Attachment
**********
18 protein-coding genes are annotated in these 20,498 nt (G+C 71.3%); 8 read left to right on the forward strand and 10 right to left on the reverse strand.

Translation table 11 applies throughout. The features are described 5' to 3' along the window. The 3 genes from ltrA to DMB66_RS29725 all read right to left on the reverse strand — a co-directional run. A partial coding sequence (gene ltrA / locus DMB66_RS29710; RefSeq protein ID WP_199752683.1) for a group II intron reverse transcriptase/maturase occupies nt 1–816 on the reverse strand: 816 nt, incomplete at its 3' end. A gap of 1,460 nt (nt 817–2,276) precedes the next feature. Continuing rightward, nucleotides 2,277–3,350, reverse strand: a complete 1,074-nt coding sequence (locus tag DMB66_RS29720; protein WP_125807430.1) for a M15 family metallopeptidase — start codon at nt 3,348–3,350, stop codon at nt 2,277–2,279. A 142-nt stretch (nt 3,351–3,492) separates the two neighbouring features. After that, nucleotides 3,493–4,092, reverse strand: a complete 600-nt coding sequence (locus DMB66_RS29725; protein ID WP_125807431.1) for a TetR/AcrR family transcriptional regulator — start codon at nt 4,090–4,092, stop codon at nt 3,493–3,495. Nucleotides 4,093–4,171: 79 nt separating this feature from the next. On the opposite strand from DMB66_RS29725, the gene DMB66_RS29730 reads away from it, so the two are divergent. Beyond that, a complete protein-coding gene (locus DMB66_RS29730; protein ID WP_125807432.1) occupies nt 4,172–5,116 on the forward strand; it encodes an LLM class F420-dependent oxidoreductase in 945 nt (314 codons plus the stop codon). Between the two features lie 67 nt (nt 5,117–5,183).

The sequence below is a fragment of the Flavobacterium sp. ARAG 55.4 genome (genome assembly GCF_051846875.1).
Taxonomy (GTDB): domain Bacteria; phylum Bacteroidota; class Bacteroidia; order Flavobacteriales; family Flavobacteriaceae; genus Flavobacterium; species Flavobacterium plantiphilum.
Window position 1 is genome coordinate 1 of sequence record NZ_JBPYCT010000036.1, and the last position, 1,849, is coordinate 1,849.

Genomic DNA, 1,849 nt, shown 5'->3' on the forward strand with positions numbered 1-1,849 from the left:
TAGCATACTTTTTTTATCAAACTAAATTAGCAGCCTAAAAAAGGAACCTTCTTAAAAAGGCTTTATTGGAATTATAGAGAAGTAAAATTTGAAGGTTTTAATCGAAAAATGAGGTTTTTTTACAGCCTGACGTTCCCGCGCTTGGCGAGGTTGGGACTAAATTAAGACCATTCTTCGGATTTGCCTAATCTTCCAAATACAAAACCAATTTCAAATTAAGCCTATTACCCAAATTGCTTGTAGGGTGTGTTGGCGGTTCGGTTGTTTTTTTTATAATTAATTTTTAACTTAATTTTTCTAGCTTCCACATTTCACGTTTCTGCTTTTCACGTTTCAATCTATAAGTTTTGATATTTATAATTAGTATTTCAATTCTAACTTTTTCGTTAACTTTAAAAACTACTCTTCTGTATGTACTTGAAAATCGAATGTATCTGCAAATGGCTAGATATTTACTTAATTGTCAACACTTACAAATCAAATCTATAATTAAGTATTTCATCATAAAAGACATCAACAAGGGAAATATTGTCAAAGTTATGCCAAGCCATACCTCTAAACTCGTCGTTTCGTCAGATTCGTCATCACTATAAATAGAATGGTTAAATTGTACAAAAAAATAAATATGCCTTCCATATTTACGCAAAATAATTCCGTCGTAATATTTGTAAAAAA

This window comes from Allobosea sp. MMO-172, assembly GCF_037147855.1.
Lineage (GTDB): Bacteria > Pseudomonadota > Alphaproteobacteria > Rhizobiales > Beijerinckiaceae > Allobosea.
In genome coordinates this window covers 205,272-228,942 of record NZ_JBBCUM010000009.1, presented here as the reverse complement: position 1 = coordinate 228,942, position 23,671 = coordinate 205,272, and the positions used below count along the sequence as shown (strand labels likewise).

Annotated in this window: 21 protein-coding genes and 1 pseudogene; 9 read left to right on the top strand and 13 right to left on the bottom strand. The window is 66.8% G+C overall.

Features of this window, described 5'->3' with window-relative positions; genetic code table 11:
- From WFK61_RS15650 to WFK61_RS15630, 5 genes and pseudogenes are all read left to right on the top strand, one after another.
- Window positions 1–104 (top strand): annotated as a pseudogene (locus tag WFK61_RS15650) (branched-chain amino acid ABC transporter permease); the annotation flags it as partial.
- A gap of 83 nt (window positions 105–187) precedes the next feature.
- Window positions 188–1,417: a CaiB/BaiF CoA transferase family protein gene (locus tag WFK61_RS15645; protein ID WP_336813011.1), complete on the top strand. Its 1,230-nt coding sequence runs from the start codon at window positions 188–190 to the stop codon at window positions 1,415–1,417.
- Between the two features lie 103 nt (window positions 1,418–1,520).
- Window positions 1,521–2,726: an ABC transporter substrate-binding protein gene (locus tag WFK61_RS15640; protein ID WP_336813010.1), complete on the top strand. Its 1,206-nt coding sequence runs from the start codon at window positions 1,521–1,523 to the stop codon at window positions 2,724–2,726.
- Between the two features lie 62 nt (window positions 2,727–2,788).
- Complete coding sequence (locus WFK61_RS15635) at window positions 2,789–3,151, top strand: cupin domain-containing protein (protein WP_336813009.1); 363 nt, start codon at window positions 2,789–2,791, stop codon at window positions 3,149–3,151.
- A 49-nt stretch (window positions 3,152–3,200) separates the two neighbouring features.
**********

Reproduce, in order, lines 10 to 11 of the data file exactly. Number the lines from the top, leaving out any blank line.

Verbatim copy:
In genome coordinates this window covers 205,272-228,942 of record NZ_JBBCUM010000009.1, presented here as the reverse complement: position 1 = coordinate 228,942, position 23,671 = coordinate 205,272, and the positions used below count along the sequence as shown (strand labels likewise).

Annotated in this window: 21 protein-coding genes and 1 pseudogene; 9 read left to right on the top strand and 13 right to left on the bottom strand. The window is 66.8% G+C overall.